and stakeholders and examined the operation, successes, and limitations of the many components of the nation’s AQM system.


The committee concluded that implementation of the CAA has contributed to substantial decreases in emissions of several pollutants. Regulations for light-duty vehicles, light-duty trucks, and fuel properties have greatly reduced emissions per mile traveled. Programs for stationary sources, such as power plants and large factories, have also achieved substantial reductions of pollutant emissions. However, most of the reductions have been accomplished through regulations on new facilities, while many older, often higher-emitting facilities can be a substantial source of emissions. Emission “cap and trade” has also provided a mechanism for achieving emission reductions at reduced costs. Air quality monitoring networks have confirmed that ambient pollutant concentrations, especially in urban areas, have decreased over the past three decades, and monitoring has documented a reduction in sulfate deposition in the eastern United States. Economic assessments of the overall costs and benefits of AQM in the United States indicate, despite uncertainties, that implementation of the CAA has had and will probably continue to have substantial net economic benefits.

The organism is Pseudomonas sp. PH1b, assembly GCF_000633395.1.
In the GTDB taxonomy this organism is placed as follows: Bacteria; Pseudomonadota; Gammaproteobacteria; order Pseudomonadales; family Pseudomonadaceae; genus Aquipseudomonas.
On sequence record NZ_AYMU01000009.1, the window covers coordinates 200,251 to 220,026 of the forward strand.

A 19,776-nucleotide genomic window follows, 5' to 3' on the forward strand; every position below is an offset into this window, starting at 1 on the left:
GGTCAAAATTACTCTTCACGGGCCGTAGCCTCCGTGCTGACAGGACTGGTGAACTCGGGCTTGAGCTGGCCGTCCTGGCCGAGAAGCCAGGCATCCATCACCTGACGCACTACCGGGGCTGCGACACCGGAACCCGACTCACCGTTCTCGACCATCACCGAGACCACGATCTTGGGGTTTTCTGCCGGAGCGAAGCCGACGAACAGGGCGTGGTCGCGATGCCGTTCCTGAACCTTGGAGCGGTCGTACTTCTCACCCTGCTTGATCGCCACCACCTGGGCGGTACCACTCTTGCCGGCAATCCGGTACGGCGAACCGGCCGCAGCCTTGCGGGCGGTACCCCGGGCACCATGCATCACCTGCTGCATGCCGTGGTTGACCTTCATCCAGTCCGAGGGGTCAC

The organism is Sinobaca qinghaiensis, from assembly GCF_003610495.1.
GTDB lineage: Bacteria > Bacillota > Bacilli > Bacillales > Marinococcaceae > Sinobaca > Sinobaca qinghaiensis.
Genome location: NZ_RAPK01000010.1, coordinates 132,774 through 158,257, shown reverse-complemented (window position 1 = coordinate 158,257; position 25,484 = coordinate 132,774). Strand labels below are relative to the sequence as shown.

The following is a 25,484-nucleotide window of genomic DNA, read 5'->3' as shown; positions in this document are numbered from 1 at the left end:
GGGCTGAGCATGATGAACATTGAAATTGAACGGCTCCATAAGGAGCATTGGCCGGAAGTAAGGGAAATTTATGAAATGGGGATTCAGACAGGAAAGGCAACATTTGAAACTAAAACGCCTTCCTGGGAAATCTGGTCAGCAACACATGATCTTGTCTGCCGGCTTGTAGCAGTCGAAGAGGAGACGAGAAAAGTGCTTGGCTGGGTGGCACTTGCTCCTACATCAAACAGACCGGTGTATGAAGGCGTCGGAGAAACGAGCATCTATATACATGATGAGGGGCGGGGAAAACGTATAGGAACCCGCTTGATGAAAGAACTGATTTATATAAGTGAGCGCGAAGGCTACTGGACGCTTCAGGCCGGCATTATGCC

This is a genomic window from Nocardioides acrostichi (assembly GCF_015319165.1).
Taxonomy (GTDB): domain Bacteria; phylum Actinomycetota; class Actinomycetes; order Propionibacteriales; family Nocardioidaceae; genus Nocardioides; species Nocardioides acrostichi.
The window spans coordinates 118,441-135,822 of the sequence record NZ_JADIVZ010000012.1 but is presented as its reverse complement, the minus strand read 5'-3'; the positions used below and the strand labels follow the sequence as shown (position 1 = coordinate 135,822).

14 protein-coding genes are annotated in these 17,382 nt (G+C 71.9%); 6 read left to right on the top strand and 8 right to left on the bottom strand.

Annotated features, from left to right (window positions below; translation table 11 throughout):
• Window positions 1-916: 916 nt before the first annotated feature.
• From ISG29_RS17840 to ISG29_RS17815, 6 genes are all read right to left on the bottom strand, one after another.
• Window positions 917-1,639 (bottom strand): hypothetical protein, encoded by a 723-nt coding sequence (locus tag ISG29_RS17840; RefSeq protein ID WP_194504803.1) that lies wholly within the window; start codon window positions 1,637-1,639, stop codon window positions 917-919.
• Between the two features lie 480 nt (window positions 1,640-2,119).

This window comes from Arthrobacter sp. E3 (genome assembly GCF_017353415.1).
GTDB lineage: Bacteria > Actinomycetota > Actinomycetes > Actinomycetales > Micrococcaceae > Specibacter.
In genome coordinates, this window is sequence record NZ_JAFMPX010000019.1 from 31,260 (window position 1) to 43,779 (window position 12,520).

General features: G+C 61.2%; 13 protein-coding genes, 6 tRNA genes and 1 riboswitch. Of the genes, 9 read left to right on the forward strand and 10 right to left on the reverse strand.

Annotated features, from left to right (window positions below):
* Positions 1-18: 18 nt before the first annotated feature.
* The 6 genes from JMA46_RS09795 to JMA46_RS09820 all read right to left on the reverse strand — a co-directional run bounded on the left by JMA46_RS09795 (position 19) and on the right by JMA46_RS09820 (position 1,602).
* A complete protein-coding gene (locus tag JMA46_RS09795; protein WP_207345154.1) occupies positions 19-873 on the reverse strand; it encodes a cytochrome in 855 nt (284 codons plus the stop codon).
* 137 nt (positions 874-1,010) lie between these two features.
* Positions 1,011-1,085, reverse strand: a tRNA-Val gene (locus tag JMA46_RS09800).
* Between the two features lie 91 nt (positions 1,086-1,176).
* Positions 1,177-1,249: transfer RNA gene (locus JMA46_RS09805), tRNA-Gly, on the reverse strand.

Despite the progress, the committee identified scientific and technical limitations in the current AQM system that will hinder future progress, especially as the nation attempts to meet the following key challenges in the coming decade:

  • Meeting new standards for ozone, particulate matter, and regional haze.

  • Understanding and addressing the human health risks from exposure to air toxics.

  • Responding to the evidence that, for some pollutants, there may be no identifiable threshold exposure below which harmful effects cease to occur.

  • Mitigating pollution effects that might disproportionately occur in minority and low-income communities in densely populated urban areas.

  • Enhancing understanding and protection of ecosystems affected by air pollution.

  • Understanding and addressing multistate and international transport of pollutants.

  • Adapting the AQM system to a changing (and most likely warmer) climate.

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